MasterCard Inc, the No. 2 credit-card association worldwide, raised US$2.39 billion in the second-biggest US initial public offering this year, selling a 46 percent stake.
The shares were priced at US$39 each MasterCard said in a statement on Wednesday. The company had expected a range of US$40 to US$43, as much as 16 percent more than a previous estimate.
MasterCard’s sale adds to the busiest market for IPOs in six years and follows the company’s report three weeks earlier that profit jumped 36 percent in the first quarter. Proceeds from the offering, which was delayed in February when chief executive officer Robert Selander had surgery for cancer, will be used to buy out 1,400 financial institutions that own the company.
“I’m surprised it priced below,” Francis Gaskins, president of IPOdesktop.com said. “It’s a lot of money to raise in this kind of market.”
MasterCard and 86 other US companies that went public this year raised US$21 billion, 59 percent more than the same period last year. The IPO market remains far from its peak year of 2000, when 169 companies raised US$36 billion through mid-May.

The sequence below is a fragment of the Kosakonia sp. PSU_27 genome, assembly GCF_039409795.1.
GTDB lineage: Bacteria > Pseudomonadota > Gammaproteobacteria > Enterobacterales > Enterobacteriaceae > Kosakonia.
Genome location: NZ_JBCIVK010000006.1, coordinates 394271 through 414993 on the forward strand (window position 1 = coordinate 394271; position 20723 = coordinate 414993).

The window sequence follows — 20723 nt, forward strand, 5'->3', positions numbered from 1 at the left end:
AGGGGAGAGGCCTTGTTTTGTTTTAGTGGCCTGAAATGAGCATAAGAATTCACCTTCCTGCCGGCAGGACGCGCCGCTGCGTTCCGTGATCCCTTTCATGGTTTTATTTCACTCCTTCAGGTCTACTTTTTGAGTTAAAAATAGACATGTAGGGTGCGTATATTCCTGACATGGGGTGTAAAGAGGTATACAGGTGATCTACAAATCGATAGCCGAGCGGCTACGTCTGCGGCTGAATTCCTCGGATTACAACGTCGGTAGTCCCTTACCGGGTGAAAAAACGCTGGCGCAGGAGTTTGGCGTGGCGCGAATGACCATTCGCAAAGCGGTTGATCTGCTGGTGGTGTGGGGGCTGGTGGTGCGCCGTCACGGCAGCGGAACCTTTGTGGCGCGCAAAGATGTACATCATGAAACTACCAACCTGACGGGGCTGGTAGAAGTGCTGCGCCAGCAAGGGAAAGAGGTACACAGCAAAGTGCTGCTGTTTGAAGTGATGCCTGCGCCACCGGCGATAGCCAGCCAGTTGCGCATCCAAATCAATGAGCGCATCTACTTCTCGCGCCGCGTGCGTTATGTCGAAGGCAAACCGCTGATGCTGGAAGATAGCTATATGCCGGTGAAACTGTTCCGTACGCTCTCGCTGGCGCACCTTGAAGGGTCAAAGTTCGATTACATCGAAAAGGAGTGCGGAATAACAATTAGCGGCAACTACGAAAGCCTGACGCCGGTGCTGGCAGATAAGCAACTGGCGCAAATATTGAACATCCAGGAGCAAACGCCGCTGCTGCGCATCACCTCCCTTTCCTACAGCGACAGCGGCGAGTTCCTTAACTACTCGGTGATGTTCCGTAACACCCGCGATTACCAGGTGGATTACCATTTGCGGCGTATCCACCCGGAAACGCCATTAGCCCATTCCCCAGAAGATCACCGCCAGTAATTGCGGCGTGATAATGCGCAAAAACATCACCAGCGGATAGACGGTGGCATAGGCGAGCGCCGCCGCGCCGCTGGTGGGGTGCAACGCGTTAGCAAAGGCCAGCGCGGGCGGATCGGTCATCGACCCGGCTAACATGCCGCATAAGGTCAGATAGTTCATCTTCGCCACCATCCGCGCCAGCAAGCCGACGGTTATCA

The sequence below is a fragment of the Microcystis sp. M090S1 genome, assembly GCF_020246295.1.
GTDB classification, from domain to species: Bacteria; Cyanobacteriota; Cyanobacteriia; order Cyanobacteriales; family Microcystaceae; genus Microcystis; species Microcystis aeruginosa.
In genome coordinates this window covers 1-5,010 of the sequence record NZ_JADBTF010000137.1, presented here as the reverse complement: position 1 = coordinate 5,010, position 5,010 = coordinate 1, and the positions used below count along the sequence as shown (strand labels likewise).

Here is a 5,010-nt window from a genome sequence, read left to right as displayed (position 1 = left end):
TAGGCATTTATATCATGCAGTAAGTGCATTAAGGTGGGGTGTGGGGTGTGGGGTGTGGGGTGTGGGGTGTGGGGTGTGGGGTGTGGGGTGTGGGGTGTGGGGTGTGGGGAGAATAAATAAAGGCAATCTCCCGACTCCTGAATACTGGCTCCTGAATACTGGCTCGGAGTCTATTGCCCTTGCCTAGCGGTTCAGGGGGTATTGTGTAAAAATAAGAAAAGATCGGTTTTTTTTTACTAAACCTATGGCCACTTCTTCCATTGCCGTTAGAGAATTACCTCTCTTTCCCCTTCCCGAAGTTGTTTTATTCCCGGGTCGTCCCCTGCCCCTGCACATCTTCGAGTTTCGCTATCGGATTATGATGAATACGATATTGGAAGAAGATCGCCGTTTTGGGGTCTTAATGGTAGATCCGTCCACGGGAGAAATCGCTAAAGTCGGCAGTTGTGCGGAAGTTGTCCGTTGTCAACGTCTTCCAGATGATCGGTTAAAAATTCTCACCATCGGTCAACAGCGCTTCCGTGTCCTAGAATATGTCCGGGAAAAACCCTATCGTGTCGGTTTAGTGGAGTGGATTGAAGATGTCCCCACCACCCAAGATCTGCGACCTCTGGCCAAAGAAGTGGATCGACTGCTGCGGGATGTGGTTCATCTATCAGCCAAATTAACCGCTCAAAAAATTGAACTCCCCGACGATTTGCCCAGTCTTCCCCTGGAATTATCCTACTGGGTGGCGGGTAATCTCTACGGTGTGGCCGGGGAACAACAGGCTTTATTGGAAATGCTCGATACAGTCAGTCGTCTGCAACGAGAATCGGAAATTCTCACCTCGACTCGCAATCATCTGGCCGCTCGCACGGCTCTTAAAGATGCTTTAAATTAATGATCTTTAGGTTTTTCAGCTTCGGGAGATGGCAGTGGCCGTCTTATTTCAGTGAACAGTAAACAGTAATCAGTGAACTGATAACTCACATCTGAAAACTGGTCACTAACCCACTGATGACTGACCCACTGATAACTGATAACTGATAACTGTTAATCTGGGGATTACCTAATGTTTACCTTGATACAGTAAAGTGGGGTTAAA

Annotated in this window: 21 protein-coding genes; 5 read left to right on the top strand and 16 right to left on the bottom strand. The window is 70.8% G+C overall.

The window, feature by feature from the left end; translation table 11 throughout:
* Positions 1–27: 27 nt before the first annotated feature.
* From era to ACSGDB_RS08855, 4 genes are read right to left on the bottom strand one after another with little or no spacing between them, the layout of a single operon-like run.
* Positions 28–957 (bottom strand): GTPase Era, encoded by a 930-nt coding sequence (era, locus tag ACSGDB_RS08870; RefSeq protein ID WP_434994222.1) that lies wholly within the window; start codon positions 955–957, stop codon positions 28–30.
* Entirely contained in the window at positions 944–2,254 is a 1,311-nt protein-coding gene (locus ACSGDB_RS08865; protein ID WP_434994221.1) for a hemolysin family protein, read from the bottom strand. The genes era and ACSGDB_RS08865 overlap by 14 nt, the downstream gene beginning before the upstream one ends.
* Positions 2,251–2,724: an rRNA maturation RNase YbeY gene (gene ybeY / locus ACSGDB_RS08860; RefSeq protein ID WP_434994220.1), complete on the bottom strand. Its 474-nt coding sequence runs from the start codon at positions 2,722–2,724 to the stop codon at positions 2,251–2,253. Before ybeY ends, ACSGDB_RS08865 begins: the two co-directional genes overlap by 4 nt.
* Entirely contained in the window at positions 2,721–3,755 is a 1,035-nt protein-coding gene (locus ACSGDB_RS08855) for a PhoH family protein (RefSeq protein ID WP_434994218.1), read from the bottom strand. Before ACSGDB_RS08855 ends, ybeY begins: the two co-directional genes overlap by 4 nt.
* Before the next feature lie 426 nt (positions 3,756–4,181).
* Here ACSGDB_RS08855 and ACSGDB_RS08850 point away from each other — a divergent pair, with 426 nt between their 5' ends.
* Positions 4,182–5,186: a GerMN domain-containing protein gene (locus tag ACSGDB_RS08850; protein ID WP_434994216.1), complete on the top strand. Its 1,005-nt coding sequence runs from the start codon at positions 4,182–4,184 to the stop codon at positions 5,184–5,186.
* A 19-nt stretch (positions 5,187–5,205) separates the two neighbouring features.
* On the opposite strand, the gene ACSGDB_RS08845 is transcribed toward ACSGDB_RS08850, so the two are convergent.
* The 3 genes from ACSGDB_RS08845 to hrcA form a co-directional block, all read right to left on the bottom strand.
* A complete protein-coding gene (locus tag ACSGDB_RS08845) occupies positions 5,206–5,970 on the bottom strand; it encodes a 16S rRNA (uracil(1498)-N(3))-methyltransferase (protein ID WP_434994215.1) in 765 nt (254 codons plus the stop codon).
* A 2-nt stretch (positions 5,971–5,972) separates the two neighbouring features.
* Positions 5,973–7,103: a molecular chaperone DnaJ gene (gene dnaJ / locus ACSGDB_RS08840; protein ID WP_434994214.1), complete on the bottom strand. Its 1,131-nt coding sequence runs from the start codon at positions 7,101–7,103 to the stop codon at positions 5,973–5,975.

The IPO, the first for a major credit-card company since Capital One Financial Corp in 1994, is the second-biggest initial sale in the US this year, behind the US$5 billion Kohlberg Kravis Roberts & Co raised on May 2 for private equity fund KKR Private Equity Investors LP. That sale generated about three times more than planned.
MasterCard plans to give about 13.5 million shares, or 10 percent of equity, to the MasterCard Foundation, a charity incorporated in Canada. The donation, announced in March, may lead to a “significant loss’’ in the second quarter and for the full year 2006 because it will not be tax-deductible, MasterCard said earlier this year.
Most of the proceeds from the initial share sale will be used to repurchase shares, MasterCard said in yesterday’s statement.
It will retain US$650 million.
The IPO isn’t financing growth, Gaskins said. “That’s not a good sign.”
“The way MasterCard chooses to operate its network and operate its brand could be altered by going public," said David Robertson, president of Nilson Report, which tracks the credit-card industry. “They will be less beholden to financial institutions that are card issuers and more beholden to investors looking for a return."
Closely held Visa, which is owned by banks and other financial institutions, will remain the only global private credit-card association after MasterCard goes public.